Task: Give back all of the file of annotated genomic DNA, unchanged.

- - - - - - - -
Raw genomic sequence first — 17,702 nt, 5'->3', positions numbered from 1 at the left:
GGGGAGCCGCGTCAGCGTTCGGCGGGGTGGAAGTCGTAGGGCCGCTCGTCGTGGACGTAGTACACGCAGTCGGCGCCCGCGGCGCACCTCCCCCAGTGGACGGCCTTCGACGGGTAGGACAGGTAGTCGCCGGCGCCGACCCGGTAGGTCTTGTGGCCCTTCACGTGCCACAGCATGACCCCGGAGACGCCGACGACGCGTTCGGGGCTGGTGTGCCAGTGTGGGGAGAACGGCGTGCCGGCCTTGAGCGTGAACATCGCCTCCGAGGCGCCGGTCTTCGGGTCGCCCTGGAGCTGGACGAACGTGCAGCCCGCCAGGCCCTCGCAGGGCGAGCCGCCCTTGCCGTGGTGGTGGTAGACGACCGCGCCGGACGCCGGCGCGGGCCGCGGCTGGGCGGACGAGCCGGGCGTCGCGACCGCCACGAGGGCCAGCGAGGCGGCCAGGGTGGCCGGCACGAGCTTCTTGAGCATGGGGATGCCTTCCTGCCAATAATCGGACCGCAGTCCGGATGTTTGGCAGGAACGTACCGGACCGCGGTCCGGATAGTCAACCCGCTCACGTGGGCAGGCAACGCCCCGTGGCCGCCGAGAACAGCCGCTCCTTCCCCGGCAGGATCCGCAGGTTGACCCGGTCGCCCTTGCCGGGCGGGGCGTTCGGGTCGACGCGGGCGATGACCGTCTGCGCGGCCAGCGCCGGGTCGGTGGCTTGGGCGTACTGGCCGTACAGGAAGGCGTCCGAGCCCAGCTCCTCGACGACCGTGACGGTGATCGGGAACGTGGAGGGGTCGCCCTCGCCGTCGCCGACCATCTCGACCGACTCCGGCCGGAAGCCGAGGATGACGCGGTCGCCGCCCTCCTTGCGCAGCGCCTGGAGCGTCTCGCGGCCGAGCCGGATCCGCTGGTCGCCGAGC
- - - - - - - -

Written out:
Raw genomic sequence first — 17,702 nt, 5'->3', positions numbered from 1 at the left:
GGGGAGCCGCGTCAGCGTTCGGCGGGGTGGAAGTCGTAGGGCCGCTCGTCGTGGACGTAGTACACGCAGTCGGCGCCCGCGGCGCACCTCCCCCAGTGGACGGCCTTCGACGGGTAGGACAGGTAGTCGCCGGCGCCGACCCGGTAGGTCTTGTGGCCCTTCACGTGCCACAGCATGACCCCGGAGACGCCGACGACGCGTTCGGGGCTGGTGTGCCAGTGTGGGGAGAACGGCGTGCCGGCCTTGAGCGTGAACATCGCCTCCGAGGCGCCGGTCTTCGGGTCGCCCTGGAGCTGGACGAACGTGCAGCCCGCCAGGCCCTCGCAGGGCGAGCCGCCCTTGCCGTGGTGGTGGTAGACGACCGCGCCGGACGCCGGCGCGGGCCGCGGCTGGGCGGACGAGCCGGGCGTCGCGACCGCCACGAGGGCCAGCGAGGCGGCCAGGGTGGCCGGCACGAGCTTCTTGAGCATGGGGATGCCTTCCTGCCAATAATCGGACCGCAGTCCGGATGTTTGGCAGGAACGTACCGGACCGCGGTCCGGATAGTCAACCCGCTCACGTGGGCAGGCAACGCCCCGTGGCCGCCGAGAACAGCCGCTCCTTCCCCGGCAGGATCCGCAGGTTGACCCGGTCGCCCTTGCCGGGCGGGGCGTTCGGGTCGACGCGGGCGATGACCGTCTGCGCGGCCAGCGCCGGGTCGGTGGCTTGGGCGTACTGGCCGTACAGGAAGGCGTCCGAGCCCAGCTCCTCGACGACCGTGACGGTGATCGGGAACGTGGAGGGGTCGCCCTCGCCGTCGCCGACCATCTCGACCGACTCCGGCCGGAAGCCGAGGATGACGCGGTCGCCGCCCTCCTTGCGCAGCGCCTGGAGCGTCTCGCGGCCGAGCCGGATCCGCTGGTCGCCGAGC